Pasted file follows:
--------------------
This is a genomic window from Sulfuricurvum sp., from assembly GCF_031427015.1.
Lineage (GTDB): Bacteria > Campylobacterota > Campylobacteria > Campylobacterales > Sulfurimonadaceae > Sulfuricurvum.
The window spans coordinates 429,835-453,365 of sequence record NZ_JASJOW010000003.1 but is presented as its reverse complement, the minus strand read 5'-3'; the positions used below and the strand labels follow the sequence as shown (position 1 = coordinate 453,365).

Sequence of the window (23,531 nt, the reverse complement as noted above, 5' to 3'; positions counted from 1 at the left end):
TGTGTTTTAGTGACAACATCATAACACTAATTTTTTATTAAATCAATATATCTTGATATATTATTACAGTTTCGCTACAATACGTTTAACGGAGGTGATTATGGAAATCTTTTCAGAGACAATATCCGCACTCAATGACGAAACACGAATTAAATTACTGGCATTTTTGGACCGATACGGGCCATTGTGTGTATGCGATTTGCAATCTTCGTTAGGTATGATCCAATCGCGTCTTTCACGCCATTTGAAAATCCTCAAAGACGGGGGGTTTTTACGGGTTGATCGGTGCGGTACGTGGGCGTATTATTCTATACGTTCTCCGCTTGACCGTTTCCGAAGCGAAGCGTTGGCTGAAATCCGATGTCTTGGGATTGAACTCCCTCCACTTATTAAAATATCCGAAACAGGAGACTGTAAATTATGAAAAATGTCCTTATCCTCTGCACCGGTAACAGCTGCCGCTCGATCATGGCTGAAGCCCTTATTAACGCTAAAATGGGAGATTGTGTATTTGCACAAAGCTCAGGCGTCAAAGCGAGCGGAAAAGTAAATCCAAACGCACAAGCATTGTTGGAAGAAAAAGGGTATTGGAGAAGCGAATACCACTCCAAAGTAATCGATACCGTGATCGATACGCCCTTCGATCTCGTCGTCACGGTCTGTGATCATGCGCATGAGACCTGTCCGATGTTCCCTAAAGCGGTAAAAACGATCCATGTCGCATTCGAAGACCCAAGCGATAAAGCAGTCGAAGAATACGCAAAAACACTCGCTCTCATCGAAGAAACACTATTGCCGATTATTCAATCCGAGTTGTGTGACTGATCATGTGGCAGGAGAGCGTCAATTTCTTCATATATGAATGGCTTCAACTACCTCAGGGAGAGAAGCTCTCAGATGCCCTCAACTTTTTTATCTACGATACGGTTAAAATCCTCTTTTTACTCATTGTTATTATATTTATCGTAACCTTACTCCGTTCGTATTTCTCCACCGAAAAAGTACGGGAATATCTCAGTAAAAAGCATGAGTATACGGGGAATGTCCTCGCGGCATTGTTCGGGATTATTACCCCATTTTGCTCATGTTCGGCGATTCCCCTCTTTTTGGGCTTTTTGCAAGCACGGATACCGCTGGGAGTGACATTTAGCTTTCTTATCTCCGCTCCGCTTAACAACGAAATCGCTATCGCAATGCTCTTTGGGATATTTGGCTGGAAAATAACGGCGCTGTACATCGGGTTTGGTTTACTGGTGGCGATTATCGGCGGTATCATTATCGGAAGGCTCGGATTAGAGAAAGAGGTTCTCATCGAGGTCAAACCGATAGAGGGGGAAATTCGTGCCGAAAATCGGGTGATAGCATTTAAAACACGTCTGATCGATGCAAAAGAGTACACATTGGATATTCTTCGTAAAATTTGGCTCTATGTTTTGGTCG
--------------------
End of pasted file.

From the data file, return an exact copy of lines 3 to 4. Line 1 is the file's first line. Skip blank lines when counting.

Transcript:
The window spans coordinates 429,835-453,365 of sequence record NZ_JASJOW010000003.1 but is presented as its reverse complement, the minus strand read 5'-3'; the positions used below and the strand labels follow the sequence as shown (position 1 = coordinate 453,365).

Sequence of the window (23,531 nt, the reverse complement as noted above, 5' to 3'; positions counted from 1 at the left end):